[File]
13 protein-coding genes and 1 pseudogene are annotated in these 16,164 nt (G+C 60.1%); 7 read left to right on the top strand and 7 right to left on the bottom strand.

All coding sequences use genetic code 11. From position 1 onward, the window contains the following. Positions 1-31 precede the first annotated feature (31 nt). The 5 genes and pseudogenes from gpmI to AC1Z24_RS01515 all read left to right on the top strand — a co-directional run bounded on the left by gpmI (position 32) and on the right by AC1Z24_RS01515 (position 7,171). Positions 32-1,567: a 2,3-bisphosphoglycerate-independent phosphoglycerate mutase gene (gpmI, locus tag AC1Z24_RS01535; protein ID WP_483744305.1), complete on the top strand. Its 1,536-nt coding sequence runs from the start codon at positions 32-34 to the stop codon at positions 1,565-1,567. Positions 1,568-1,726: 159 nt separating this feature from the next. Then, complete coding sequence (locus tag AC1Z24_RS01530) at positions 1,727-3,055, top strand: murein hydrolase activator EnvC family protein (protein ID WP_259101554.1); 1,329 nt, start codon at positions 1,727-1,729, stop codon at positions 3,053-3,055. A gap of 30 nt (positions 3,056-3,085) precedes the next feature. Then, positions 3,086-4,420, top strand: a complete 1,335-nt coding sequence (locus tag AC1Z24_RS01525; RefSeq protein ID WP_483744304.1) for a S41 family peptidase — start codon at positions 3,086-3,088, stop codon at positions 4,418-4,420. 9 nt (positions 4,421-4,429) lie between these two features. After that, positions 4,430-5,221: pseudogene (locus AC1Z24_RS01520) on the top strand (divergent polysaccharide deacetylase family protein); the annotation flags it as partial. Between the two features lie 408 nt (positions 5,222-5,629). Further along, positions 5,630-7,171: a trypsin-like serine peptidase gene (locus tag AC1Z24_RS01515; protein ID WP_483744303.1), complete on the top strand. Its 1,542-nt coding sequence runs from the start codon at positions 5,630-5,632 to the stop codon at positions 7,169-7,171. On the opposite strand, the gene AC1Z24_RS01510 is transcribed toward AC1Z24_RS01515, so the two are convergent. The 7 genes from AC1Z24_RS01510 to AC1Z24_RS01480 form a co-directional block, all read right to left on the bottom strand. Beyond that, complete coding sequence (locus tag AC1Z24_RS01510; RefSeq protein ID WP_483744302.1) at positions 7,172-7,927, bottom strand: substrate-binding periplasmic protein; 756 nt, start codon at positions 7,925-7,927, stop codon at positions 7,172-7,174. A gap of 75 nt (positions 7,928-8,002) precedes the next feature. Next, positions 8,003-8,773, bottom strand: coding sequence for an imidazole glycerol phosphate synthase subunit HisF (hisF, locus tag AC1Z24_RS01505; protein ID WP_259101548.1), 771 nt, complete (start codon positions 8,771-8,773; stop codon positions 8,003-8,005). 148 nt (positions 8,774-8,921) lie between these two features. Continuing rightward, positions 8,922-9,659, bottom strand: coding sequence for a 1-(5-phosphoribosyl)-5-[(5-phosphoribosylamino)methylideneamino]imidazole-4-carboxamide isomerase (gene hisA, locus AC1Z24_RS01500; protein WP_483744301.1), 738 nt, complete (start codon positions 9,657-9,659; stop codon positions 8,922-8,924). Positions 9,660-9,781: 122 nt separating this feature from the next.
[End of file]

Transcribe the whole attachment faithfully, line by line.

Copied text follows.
13 protein-coding genes and 1 pseudogene are annotated in these 16,164 nt (G+C 60.1%); 7 read left to right on the top strand and 7 right to left on the bottom strand.

All coding sequences use genetic code 11. From position 1 onward, the window contains the following. Positions 1-31 precede the first annotated feature (31 nt). The 5 genes and pseudogenes from gpmI to AC1Z24_RS01515 all read left to right on the top strand — a co-directional run bounded on the left by gpmI (position 32) and on the right by AC1Z24_RS01515 (position 7,171). Positions 32-1,567: a 2,3-bisphosphoglycerate-independent phosphoglycerate mutase gene (gpmI, locus tag AC1Z24_RS01535; protein ID WP_483744305.1), complete on the top strand. Its 1,536-nt coding sequence runs from the start codon at positions 32-34 to the stop codon at positions 1,565-1,567. Positions 1,568-1,726: 159 nt separating this feature from the next. Then, complete coding sequence (locus tag AC1Z24_RS01530) at positions 1,727-3,055, top strand: murein hydrolase activator EnvC family protein (protein ID WP_259101554.1); 1,329 nt, start codon at positions 1,727-1,729, stop codon at positions 3,053-3,055. A gap of 30 nt (positions 3,056-3,085) precedes the next feature. Then, positions 3,086-4,420, top strand: a complete 1,335-nt coding sequence (locus tag AC1Z24_RS01525; RefSeq protein ID WP_483744304.1) for a S41 family peptidase — start codon at positions 3,086-3,088, stop codon at positions 4,418-4,420. 9 nt (positions 4,421-4,429) lie between these two features. After that, positions 4,430-5,221: pseudogene (locus AC1Z24_RS01520) on the top strand (divergent polysaccharide deacetylase family protein); the annotation flags it as partial. Between the two features lie 408 nt (positions 5,222-5,629). Further along, positions 5,630-7,171: a trypsin-like serine peptidase gene (locus tag AC1Z24_RS01515; protein ID WP_483744303.1), complete on the top strand. Its 1,542-nt coding sequence runs from the start codon at positions 5,630-5,632 to the stop codon at positions 7,169-7,171. On the opposite strand, the gene AC1Z24_RS01510 is transcribed toward AC1Z24_RS01515, so the two are convergent. The 7 genes from AC1Z24_RS01510 to AC1Z24_RS01480 form a co-directional block, all read right to left on the bottom strand. Beyond that, complete coding sequence (locus tag AC1Z24_RS01510; RefSeq protein ID WP_483744302.1) at positions 7,172-7,927, bottom strand: substrate-binding periplasmic protein; 756 nt, start codon at positions 7,925-7,927, stop codon at positions 7,172-7,174. A gap of 75 nt (positions 7,928-8,002) precedes the next feature. Next, positions 8,003-8,773, bottom strand: coding sequence for an imidazole glycerol phosphate synthase subunit HisF (hisF, locus tag AC1Z24_RS01505; protein ID WP_259101548.1), 771 nt, complete (start codon positions 8,771-8,773; stop codon positions 8,003-8,005). 148 nt (positions 8,774-8,921) lie between these two features. Continuing rightward, positions 8,922-9,659, bottom strand: coding sequence for a 1-(5-phosphoribosyl)-5-[(5-phosphoribosylamino)methylideneamino]imidazole-4-carboxamide isomerase (gene hisA, locus AC1Z24_RS01500; protein WP_483744301.1), 738 nt, complete (start codon positions 9,657-9,659; stop codon positions 8,922-8,924). Positions 9,660-9,781: 122 nt separating this feature from the next.